In the past few weeks I mentioned to a few people that I was reading a book that was narrated by Death. That got a few odd looks, so I'd quickly try to explain that it wasn't as morbid as it sounded; it was really quite good, in fact. Maybe I convinced some of them...

At any rate, The Book Thief is a wonderful novel. Death turns out to be a thoroughly competent narrator, almost, but not quite, omniscient, self-effacing in such a way that I empathized with his "life" as well as the characters. I even forgot at times that Death was narrating until he made some aside comment that brought back the reality of his existence. The story is crafted amazingly well, with profound beauty in spite of the progression toward what seems inevitable. It traces a few years in the life of Leisel Meminger, from the time she arrives in Molching, Germany as a nine-year-old foster child in 1939 to the bombing of her street in 1943. The characters are believable - it's a different time and culture, but they could be your neighbors, your friends, your family - with enough flaws to be real and enough heart to make you love them.

I'm sure I can't add much to what has already been said about The Book Thief. I did find it interesting that it was originally published as an adult novel in Australia (see editorial reviews on Amazon), instead of the young adult market to which it was targeted in the U.S. Adults should certainly not be put off by the fact that it's in the young adult section of the library or book store. The themes it deals with are universal - value of humanity, friendship, love, respect, suffering, fear - but the setting of Nazi Germany and the foreshadowing of devastation brings out the significance of these ideas in a truly unique way. I appreciated the fact that it was written from the perspective of common people, trying to survive and live as best they could in the midst of war and evil politics. The writing is clear and particularly descriptive, and Death's perception of color makes some scenes even more poignant or startling, such as this:
When I recollect her, I see a long list of colors, but its the three in which I saw her in the flesh that resonate the most. Sometimes I manage to float far above those three moments. I hang suspended until a septic truth bleeds toward clarity.

That's when I see them formulate.

* * * THE COLORS * * *
RED [rectangle] WHITE [circle] BLACK [swastika]

They fall on top of each other. The scribbled signature black, onto the blinding global white, onto the thick soupy red. (14)
Doesn't that just take your breath away when you realize the imagery?

Here are a few more of my favorite passages:

"In years to come, he would be a giver of bread, not a stealer - proof again of the contradictory human being. So much good, so much evil. Just add water." (164)

"If only she could be so oblivious again, to feel such love without knowing it, mistaking it for laughter and bread with only the scent of jam spread on top of it." (358)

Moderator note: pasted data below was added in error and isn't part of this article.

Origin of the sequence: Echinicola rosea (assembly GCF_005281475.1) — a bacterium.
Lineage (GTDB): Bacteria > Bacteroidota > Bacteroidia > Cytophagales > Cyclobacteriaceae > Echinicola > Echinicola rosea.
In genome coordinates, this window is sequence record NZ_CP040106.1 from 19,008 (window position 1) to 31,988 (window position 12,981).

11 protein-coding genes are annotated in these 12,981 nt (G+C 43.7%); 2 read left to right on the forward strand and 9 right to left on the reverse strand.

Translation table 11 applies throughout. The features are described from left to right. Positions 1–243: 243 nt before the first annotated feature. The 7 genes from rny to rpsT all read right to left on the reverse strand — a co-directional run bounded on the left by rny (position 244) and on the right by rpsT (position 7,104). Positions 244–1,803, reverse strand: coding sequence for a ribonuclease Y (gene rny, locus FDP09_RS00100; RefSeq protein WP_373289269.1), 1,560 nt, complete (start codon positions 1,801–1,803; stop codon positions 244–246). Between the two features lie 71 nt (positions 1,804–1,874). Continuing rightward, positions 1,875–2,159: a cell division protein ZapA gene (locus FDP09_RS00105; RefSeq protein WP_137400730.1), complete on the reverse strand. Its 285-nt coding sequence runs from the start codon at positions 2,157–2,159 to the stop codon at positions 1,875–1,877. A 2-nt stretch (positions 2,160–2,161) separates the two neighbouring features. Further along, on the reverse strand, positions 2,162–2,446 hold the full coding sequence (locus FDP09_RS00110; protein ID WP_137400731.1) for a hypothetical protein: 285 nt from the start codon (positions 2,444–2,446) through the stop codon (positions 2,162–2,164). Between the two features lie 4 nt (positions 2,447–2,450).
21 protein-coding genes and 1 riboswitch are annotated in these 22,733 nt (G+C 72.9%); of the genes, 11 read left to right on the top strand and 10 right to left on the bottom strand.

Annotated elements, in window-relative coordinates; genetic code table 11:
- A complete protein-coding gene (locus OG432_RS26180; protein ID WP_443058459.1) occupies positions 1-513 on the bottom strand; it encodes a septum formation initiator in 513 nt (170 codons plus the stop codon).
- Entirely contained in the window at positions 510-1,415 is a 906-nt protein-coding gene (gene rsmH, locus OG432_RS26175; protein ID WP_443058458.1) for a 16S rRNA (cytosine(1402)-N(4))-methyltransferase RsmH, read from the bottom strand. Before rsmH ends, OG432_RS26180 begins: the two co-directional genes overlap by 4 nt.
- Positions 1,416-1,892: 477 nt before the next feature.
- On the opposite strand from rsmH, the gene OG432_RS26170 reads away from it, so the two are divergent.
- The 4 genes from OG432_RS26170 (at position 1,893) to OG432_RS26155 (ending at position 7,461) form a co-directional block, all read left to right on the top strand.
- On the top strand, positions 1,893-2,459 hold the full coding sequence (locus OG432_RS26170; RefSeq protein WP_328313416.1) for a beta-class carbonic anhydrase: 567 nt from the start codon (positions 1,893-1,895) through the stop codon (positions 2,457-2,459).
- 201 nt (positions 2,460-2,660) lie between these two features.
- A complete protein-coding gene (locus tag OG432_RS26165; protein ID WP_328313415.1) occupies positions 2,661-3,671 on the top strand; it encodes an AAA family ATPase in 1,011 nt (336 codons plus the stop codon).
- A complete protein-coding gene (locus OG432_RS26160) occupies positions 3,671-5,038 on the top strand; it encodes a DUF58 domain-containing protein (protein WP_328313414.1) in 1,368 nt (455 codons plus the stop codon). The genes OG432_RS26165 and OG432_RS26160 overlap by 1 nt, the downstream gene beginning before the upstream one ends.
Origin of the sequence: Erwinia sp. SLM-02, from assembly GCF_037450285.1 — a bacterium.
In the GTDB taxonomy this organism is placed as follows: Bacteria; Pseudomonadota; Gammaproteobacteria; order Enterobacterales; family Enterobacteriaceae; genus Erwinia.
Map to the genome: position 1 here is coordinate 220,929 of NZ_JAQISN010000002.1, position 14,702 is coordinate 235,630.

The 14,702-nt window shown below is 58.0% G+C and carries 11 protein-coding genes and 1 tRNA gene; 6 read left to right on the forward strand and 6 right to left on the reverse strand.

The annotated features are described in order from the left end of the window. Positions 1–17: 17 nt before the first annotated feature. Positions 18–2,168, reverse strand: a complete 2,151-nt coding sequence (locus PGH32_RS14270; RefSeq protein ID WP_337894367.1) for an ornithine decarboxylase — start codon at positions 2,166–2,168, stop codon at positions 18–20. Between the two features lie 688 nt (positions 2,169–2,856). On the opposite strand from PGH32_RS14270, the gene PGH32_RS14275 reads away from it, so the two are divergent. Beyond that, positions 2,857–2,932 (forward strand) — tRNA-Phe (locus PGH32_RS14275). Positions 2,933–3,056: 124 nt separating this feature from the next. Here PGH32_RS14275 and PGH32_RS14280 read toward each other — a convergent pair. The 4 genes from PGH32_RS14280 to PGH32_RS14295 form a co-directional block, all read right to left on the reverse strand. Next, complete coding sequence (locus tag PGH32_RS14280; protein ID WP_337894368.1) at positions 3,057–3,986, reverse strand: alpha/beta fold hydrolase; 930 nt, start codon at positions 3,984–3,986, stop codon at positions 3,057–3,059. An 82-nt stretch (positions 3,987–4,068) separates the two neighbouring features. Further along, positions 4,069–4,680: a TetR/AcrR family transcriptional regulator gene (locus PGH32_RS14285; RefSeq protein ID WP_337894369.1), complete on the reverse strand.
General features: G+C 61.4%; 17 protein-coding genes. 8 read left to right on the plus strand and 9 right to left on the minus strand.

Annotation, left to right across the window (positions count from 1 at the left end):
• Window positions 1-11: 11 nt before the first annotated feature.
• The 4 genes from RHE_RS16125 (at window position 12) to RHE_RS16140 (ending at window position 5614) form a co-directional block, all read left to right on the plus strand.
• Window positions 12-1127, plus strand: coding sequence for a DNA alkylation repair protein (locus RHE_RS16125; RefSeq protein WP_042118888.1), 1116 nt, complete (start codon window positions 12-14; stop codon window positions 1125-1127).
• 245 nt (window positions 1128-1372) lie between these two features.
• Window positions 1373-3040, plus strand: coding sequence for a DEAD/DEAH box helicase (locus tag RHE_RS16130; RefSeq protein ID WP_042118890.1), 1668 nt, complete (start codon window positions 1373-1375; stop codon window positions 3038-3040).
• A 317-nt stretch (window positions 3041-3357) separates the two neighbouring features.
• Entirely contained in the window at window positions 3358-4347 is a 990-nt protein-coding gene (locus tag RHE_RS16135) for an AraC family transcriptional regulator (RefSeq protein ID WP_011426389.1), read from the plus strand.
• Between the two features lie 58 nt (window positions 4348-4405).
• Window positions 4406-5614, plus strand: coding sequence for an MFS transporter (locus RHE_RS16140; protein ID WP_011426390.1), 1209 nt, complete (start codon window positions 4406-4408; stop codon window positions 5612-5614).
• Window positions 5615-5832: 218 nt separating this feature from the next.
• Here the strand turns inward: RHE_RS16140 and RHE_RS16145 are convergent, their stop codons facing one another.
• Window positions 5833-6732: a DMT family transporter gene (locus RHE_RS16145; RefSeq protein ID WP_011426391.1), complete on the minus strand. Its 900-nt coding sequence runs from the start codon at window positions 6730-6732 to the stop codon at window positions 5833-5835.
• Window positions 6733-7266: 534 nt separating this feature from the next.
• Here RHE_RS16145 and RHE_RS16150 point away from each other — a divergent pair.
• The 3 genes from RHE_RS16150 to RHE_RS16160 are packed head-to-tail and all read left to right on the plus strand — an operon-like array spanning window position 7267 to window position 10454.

On the first bomb threat in Molching: "I only know that all of those people would have sensed me that night, excluding the youngest of the children. I was the suggestion. I was the advice, my imagined feet walking into the kitchen and down the corridor." (376)

What Max, the hiding Jew, did during the first siren raid: "'I couldn't help it,' he said...'I could see outside. I watched, only for a few seconds.' He had not seen the outside world for twenty-two months...It was Papa who spoke. 'How did it look.' Max lifted his head, with great sorrow and great astonishment. 'There were stars,' he said. 'They burned my eyes.'" (377-378)

"They watched the Jews come down the road like a catalog of colors. That wasn't how the book thief described them, but I can tell you that that's exactly what they were, for many of them would die...The suffering faces of depleted man and women reached across to them, pleading not so much for help - they were beyond that - but for an explanation. Just something to subdue this confusion." (391-392)

"Had he not lost his cigarettes to Hans Hubermann, he wouldn't have despised him. If he hadn't despised him, he might not have taken his place a few weeks later on a fairly innocuous road. One seat, two men, a short argument, and me. It kills me sometimes, how people die." (464)

"It was with great sadness that she realized that her brother would be six forever, but when she held that thought, she also made an effort to smile...She smiled and smiled, and when it all came out, she walked home and her brother never climbed into her sleep again." (473)

"Papa - the accordionist - and Himmel Street. One could not exist without the other, because for Liesel, both were home. Yes, that's what Hans Hubermann was for Liesel Meminger." (538)

"I have hated the words and I have loved them, and I hope I have made them right." (528)

Friday, December 12, 2008

The 19th Wife by David Ebershoff

I read a review of The 19th Wife somewhere (a link from Semicolon's Saturday Review of Books a while back), and it looked interesting. I thought it might be a unique title to add to our book club's theme of women this year, since polygamy is a very unusual experience of a few women. While I found this book intriguing enough that I had to keep reading, it was disturbing enough that at times I wished I hadn't. In my opinion, it has both strengths and a weaknesses which may incline the reader to either love it or tire of it, as I did by about 3/4 of the way through.